If new mobility mimics the experience of quality transit, can it also set the stage for a new type of transit-oriented development?
How does the new Street Impact Fee (SIF) affect my project in Austin?
If you are looking to start a new development project in the City of Austin, there is a new impact fee that you should be aware of. In December 2020, City Council adopted a new Street Impact Fee (SIF) that will be assessed on new developments to help fund roadway capacity projects. Here’s what you need to know.
What is the SIF?
Just like the impact fees collected by utilities, the concept behind the SIF is to collect fees to help fund roadway capacity improvements triggered by new development.
Currently, development projects are subject to a “fee-in-lieu” which is determined on a case-by-case basis based on a Traffic Impact Analysis (TIA). Currently, a TIA is required if the expected number of net new trips generated by the project exceeds 2,000 vehicle trips per day (vpd).
The new SIF will help improve predictability for developers. Development teams will be able to determine the transportation impact (in dollars) earlier in the project based on the project location.
When does the SIF take effect?
Although the ordinance is currently in effect, an 18-month grace period was approved to help development teams prepare for the change. Any project with a new building permit issued on or after June 21, 2022 will be subject to the fees.
(Exception: For any Traffic Impact Analysis (TIA) approved prior to December 21, 2020, SIF will not be collected until December 21, 2023.)
How is this different from Rough Proportionality (RP)?
SIF is a different methodology with the same end goal of identifying the impact of a proposed development on the transportation system within the general vicinity of the project.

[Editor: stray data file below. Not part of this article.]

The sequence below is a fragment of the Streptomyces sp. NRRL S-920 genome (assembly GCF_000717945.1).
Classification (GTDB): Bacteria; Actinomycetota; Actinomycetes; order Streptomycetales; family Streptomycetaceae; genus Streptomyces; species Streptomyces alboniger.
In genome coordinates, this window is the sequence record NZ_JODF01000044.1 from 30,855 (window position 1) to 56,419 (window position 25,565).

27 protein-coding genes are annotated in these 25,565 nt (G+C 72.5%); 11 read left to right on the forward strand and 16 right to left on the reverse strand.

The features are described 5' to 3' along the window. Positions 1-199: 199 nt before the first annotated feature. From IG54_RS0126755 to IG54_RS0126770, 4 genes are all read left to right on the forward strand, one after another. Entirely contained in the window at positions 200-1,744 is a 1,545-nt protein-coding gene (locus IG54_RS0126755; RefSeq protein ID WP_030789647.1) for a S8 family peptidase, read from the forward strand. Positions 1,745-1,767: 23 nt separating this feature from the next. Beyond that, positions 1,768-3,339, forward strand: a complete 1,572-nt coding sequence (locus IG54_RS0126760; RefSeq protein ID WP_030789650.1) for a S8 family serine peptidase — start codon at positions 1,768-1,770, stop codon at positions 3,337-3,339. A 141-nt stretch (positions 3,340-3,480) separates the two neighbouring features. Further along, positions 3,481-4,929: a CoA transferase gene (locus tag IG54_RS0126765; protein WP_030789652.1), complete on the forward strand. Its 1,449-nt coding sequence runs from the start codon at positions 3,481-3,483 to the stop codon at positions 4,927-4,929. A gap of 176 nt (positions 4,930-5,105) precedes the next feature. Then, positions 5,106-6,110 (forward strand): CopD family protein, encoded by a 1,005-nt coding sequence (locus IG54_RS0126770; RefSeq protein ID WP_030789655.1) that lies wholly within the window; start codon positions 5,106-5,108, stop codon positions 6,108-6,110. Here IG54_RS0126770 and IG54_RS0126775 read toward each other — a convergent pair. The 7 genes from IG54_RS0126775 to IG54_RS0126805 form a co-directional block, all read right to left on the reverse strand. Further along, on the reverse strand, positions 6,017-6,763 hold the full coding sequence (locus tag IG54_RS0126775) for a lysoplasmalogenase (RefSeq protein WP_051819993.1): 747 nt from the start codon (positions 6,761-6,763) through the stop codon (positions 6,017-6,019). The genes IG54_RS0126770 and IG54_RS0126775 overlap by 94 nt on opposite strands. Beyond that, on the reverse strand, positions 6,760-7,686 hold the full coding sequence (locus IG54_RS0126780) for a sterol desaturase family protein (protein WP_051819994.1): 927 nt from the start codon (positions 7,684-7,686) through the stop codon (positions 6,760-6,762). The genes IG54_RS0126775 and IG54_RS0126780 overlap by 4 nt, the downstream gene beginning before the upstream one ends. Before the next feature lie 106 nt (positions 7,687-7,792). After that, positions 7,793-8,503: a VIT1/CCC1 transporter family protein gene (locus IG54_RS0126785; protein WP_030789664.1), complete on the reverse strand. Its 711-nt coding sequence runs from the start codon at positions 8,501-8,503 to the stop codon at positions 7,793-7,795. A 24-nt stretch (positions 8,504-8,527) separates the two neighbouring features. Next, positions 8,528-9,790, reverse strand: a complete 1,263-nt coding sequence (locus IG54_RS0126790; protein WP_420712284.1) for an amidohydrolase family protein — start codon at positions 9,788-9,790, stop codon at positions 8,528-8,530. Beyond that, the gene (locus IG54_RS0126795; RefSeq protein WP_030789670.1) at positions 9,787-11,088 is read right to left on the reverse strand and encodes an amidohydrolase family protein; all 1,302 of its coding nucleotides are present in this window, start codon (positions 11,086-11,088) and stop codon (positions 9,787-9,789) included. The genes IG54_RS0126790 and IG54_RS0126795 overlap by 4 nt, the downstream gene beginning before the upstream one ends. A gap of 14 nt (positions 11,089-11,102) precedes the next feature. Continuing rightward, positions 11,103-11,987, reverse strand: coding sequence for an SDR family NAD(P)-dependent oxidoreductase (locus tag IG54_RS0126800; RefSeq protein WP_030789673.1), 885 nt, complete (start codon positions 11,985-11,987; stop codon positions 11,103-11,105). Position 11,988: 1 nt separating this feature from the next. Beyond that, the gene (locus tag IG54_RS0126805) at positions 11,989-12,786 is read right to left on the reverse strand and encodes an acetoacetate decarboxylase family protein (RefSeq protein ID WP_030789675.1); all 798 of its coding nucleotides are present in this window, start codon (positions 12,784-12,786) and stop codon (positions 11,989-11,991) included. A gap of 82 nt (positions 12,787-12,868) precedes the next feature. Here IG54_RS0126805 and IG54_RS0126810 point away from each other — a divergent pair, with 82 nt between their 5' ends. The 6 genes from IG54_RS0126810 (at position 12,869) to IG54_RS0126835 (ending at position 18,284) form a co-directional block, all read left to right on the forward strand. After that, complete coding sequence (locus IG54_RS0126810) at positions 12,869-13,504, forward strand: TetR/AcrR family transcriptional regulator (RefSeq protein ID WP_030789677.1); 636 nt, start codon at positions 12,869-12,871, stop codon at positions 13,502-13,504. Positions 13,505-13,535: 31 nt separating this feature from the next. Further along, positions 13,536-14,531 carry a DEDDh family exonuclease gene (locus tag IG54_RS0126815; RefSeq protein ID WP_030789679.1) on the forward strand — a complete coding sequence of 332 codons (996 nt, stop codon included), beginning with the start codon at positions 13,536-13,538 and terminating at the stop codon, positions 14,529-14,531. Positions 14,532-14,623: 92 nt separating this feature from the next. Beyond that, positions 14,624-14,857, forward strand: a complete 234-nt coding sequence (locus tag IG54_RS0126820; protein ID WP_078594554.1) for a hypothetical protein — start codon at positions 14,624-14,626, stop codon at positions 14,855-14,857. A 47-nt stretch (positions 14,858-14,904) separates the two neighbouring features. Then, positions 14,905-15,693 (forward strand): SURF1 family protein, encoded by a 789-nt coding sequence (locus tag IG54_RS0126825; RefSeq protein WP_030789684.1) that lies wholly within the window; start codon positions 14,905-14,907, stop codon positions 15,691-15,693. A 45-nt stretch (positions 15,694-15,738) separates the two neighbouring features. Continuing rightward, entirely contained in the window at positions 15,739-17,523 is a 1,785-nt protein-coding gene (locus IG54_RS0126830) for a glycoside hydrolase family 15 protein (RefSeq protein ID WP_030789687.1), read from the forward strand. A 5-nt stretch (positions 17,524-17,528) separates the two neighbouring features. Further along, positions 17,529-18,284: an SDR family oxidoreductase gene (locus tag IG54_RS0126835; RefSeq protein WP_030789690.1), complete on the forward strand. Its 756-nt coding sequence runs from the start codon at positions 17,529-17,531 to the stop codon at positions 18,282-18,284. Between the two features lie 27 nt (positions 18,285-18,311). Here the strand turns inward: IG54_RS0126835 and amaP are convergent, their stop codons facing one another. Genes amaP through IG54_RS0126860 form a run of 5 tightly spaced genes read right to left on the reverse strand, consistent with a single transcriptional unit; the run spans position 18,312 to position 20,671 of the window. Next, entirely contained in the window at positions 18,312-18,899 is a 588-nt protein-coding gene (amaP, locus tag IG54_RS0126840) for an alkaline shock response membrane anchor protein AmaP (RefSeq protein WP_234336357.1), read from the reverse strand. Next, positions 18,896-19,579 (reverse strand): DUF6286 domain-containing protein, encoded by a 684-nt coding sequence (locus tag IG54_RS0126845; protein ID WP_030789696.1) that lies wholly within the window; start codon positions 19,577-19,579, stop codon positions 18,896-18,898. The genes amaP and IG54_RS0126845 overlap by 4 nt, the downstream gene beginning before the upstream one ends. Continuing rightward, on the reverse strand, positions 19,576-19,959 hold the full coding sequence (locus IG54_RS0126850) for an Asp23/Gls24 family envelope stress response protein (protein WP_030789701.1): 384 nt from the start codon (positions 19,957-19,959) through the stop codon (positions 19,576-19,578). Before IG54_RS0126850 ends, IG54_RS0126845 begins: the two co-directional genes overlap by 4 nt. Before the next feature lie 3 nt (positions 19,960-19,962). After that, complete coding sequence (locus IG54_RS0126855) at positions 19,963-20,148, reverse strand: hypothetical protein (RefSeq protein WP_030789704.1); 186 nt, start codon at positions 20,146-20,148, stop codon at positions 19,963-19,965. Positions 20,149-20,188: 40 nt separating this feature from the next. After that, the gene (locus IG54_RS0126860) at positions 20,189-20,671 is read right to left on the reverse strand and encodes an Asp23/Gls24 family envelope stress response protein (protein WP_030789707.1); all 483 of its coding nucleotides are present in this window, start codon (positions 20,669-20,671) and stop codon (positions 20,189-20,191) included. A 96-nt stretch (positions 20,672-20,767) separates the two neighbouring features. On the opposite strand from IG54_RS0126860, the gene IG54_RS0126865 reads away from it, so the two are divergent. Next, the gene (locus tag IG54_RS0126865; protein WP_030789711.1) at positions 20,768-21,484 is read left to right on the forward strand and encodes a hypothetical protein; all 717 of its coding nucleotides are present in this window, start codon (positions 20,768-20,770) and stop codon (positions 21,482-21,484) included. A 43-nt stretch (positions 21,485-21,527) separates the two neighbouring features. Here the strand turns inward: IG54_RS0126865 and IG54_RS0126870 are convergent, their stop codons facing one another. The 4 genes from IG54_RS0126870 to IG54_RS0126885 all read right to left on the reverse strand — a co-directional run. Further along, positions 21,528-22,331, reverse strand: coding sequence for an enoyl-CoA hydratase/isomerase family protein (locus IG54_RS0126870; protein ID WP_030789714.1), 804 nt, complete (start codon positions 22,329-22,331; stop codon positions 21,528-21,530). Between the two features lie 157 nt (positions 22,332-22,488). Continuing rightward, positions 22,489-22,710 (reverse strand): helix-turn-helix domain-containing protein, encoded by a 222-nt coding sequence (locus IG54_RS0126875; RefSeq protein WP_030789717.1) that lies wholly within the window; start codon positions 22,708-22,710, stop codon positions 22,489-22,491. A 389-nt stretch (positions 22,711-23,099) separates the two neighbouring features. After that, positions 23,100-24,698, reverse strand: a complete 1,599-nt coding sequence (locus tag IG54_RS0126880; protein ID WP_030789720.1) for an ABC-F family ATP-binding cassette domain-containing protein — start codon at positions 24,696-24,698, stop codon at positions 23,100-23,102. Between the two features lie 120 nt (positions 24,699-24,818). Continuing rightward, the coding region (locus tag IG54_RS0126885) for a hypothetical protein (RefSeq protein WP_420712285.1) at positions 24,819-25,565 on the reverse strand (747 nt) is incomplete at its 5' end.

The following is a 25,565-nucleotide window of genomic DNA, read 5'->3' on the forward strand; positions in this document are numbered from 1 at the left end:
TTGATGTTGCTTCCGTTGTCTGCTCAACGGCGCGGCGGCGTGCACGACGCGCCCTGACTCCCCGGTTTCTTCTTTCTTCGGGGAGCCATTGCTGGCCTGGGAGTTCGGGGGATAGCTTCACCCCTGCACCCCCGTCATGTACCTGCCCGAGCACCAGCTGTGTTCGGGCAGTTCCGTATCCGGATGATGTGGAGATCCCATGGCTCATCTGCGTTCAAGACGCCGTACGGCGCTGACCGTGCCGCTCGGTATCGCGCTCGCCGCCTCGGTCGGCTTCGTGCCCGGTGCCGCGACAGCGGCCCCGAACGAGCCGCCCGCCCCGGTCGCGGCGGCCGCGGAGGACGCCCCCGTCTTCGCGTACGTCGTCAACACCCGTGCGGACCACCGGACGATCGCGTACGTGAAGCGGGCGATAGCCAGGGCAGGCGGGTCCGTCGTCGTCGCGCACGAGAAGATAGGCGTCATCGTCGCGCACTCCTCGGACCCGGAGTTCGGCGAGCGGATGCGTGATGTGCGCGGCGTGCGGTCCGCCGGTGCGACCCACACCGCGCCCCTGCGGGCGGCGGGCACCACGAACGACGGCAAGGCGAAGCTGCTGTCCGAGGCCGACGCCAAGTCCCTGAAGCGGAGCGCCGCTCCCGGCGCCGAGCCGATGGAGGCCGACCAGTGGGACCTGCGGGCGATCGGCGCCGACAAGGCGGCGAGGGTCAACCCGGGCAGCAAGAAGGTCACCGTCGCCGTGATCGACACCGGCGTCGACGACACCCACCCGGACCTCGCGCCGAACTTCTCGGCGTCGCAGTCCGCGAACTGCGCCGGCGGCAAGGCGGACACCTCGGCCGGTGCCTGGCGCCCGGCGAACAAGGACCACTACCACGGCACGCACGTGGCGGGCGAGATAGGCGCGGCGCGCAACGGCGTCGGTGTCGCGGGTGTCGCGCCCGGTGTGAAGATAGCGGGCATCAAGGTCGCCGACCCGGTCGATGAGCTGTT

When is the SIF payment due?
Payment is due at time of building permit.
Some Key Points:
- Maximum assessable SIF is equivalent to previously used RP maximum payment based on proposed development massing (Note: RP is now an outdated tool to determine the maximum project fee with SIF ordinance in effect)
- SIF varies based on service area within City limits (total of 17 service areas), land uses, and associated density
- Notable increase in SIF per unit for residential land uses
- Developers should anticipate SIF to be revisited every five (5) years and plan for cost escalations accordingly
Will a TIA still be required?
Note: The information below is based on the draft of the updated Transportation Criteria Manual (TCM) and is subject to change.
For projects expected to generate 2,000-5,000 vpd, TIAs will be replaced by transportation assessment and Transportation Demand Management (TDM) plan including sustainable modes analysis. Projects expected to generate >5,000 vpd will require a “traditional” TIA.
Do you have questions about what the SIF costs look like for single family, multi family or commercial uses? We can help! Contact us today to speak with one of our engineers about your project.
Share this post
Share this post
Covering approximately 115 acres, Northline is anticipated to include a mix of complementary uses, including retail, office, residential, hotel, and parks.
WGI moves up 37 spots on Engineering News-Record (ENR)’s 2020 Top 500 Design Firms List.
With more than 1,400 volunteers from UT Austin, nonprofit organizations, and AEC firms, Girl Day has become the largest event of its kind in the United States!
At WGI, we’ll help your community develop integrated micromobility plans and policies to capture benefits, limit risks and expand choices. From pilot project design to overall mobility planning, we can help you test, scale and incorporate innovative transportation into your community plans.
WGI’s traffic engineering experts help determine when a Traffic Impact Analysis (TIA) is necessary for development in South Florida.